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CHAMPAIGN — Eight candidates vying for three at-large seats on the Champaign City Council made their cases during a forum Thursday night in the council chambers.

Incumbent council members Matt Gladney, Will Kyles and Tom Bruno, who are all seeking re-election in April, are being challenged by Carle pediatrician Dr. Jon Youakim, filmmaker A.J. Christensen, former council member Michael La Due, Champaign Human Relations Commission member Kenton Elmore and former Champaign County Board Chairwoman Pattsi Petrie.

All of them were mostly in agreement on issues of housing, gun violence, economic development, storm-water retention and others. But nuances in the way they answered the forum's six questions set them apart.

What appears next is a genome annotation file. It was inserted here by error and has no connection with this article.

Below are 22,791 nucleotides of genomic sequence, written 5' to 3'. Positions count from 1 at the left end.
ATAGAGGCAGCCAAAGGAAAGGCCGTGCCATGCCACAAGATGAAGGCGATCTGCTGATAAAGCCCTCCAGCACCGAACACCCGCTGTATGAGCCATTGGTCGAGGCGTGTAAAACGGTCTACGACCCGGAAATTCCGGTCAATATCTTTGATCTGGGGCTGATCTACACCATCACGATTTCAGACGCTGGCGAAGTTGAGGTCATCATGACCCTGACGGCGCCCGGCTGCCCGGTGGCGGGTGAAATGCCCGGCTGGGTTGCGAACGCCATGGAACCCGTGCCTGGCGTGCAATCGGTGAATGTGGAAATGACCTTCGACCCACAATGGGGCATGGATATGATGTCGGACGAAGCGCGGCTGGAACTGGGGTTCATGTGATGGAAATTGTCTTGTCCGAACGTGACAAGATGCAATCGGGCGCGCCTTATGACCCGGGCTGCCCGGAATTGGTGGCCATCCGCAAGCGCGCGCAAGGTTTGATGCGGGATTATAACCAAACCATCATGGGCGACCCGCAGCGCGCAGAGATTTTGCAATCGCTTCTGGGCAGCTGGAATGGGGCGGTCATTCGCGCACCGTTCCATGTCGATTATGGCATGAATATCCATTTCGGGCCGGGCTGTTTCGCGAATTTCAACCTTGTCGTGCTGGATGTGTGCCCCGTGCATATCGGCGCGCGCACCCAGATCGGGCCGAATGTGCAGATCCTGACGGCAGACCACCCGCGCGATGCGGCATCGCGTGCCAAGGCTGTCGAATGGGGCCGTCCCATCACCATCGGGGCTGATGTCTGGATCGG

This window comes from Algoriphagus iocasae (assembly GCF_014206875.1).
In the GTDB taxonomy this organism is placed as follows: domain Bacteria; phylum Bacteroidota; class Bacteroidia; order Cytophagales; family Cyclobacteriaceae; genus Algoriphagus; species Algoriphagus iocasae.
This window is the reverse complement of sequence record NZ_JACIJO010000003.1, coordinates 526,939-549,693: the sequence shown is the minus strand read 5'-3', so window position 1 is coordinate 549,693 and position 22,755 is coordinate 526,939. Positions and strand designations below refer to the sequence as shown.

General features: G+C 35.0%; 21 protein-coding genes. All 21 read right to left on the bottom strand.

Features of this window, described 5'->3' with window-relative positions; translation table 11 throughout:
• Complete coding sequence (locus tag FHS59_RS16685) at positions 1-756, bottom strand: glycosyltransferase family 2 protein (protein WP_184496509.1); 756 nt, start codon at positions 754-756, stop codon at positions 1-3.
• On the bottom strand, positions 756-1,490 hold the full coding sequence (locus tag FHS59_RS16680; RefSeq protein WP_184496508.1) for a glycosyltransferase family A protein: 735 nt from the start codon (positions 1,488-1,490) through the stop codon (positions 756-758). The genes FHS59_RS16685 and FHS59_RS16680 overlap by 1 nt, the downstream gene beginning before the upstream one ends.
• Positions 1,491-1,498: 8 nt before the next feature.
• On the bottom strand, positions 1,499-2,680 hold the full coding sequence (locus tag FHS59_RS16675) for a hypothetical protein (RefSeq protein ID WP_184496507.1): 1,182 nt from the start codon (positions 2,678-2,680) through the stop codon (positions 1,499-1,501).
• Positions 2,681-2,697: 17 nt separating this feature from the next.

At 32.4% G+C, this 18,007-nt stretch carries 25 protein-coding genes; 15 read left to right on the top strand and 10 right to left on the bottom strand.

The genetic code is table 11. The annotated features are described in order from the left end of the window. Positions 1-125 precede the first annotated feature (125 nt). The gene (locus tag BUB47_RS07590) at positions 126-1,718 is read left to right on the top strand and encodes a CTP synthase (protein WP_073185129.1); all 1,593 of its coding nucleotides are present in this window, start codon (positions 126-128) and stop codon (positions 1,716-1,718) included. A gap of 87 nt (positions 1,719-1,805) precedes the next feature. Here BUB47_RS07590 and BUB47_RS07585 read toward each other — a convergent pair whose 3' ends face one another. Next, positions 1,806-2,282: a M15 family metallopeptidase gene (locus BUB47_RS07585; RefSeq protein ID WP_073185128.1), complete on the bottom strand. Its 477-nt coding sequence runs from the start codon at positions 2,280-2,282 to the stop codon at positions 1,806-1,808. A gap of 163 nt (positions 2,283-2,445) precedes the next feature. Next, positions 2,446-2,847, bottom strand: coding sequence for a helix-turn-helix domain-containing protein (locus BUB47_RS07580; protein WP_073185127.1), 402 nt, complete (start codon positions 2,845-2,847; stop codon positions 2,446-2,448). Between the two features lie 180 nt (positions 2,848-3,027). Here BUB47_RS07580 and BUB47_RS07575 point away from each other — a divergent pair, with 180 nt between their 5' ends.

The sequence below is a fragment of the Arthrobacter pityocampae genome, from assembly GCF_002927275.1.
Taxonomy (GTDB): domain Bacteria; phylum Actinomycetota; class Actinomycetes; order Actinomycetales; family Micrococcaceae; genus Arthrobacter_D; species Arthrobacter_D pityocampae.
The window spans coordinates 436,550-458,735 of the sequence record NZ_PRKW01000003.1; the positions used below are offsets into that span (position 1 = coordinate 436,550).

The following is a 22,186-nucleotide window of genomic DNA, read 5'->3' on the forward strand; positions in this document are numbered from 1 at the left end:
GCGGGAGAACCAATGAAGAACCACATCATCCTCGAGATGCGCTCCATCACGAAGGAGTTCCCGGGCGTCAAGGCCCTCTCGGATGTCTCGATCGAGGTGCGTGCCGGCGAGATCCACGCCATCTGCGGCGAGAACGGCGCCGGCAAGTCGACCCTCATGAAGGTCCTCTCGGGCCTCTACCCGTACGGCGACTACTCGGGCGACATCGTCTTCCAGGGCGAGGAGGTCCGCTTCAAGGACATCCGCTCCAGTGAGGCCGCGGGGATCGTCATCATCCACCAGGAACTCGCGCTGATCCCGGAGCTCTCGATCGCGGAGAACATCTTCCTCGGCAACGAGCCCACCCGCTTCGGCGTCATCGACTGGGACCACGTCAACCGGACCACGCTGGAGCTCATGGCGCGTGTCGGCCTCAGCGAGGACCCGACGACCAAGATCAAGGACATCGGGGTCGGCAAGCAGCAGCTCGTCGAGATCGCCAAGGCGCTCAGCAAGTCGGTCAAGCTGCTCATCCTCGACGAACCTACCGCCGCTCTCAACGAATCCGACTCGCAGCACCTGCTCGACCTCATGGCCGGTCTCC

Here's what they had to say about some of the issues.

No. 1 issue facing the city

Many of the hopefuls pointed to gun violence as the prevailing issue for Champaign. In 2018, seven people in Champaign and two in Urbana were killed by gun violence. Their deaths were among over 100 shootings recorded in the twin cities last year.

For Youakim, "disrupting the cycle of poverty in our city" is the best way to address rampant gun crime. He said studies show that adverse childhood experiences "lead to increased impulsivity," and he wants to place special attention on children coming up in the community.

Gladney agreed, saying gun violence is "a symptom and not the disease." Targeting the reasons for why people resort to "violent extremes" will lead gun violence to "take care of itself," he said.

Christensen didn't directly point to gun violence as the city's No. 1 issue, instead focusing on the "wide socioeconomic gap," which he said explains many of the problems the city faces, including gun violence. He said "a lot of other problems come" out of inequality and apathy.